A reluctance to get your eyes checked during the COVID-19 pandemic could lead to long-term vision issues, according to one Ballarat expert.
Optometry Director for Specsavers Ballarat, Dean Binns, believes many people within the community put off the need to see an optometrist during the pandemic for one of a number of reasons, such as uncertainty about the virus or a lack of funds due to loss of work.
Mr Binns said this could lead to long-term issues, as underlying issues may have gone untreated.
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"Like a lot of things that have been happening during COVID, a lot of people are avoiding seeing their doctor and their optometrist just because of the fear of catching the virus," he said.
"We want to see our patients regularly so we can diagnose any issues like cataracts or glaucoma... the concern is because people have been putting these appointments off, people are doing permanent damage to their eyes."
Alongside these potential issues, Mr Binns said he has seen more patients complain of eye strain, which could be linked to an increased proportion of time looking at screens as the community works and learns from home.
"The thing we have been seeing is because so much of our work now is screen based as we shift to working from home is a higher level of strain on the eyes," he continued.
"You can see it in the form of more tired eyes, sore eyes and headaches... I'm probably seeing more of that in children."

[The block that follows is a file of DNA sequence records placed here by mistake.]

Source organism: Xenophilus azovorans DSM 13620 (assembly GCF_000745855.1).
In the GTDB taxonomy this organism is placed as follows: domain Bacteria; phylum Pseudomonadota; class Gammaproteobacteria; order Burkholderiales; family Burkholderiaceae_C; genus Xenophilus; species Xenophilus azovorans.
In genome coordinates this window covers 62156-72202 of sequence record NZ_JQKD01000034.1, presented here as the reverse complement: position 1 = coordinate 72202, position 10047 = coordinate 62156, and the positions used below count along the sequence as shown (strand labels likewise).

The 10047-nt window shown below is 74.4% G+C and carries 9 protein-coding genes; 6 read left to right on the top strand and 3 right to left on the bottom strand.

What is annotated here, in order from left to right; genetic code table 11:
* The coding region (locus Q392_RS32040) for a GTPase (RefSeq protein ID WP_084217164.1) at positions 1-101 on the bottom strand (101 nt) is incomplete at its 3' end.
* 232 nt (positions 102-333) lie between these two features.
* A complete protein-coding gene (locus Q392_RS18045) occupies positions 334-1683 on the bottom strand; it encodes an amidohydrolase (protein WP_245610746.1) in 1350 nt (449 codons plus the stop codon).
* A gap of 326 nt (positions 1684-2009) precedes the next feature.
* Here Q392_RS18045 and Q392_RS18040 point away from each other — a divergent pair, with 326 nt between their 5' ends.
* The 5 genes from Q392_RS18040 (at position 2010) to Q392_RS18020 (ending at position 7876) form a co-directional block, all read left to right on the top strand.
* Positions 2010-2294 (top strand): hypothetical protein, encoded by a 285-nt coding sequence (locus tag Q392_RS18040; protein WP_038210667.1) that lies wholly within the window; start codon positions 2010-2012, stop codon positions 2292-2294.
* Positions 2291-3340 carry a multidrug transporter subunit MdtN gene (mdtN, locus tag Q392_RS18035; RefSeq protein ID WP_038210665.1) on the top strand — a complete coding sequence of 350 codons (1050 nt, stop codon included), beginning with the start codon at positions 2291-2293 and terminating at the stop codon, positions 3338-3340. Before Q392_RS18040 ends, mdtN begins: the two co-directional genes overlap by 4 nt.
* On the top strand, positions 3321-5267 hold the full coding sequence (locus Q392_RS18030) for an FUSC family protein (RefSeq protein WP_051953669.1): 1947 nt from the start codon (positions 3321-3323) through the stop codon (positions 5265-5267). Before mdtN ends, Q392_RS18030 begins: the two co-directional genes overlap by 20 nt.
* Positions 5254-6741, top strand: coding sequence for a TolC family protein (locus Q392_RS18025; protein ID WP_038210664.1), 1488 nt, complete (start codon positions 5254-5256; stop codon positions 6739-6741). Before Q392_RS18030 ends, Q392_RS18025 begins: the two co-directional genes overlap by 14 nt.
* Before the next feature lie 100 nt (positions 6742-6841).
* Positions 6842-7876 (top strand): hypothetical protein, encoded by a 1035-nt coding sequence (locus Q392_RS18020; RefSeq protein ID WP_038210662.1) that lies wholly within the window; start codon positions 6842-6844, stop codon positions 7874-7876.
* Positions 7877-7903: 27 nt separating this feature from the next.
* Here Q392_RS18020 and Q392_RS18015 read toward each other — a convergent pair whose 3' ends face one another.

This strain may also be causing distance vision blurring, which has the potential to be especially disruptive for children returning to in-class learning.
"The other thing I've noticed is some children complaining about distance vision blur," he said.
"That can cause issues when they return to school and they're having to look at whiteboards and work in a classroom setting. It doesn't necessarily cause any long term damage, however in the short term it can cause that strain which can obviously affect a child's ability to work.
"I don't think we can be 100 per cent certain that this extra time learning from home has caused distance vision blur, however I wouldn't be surprised. At this stage, it's simply something I'm observing."
As restrictions continue to ease and the community gets outside more across summer, Mr Binns said people need to be aware of the importance of looking after your eyes.
Making sure people know exactly how to protect their eyes from the sun is something he said should be as known as how to protect their skin.
"Everybody knows they have to 'slip, slop, slap' to protect their skin, but we need to take the same care in protecting out eyes," he said.
"This can be done by doing things such as wearing a wide brimmed hat, applying sun screen around your eyes and on your eye-lids and wearing sun glasses that actually protect your eyes."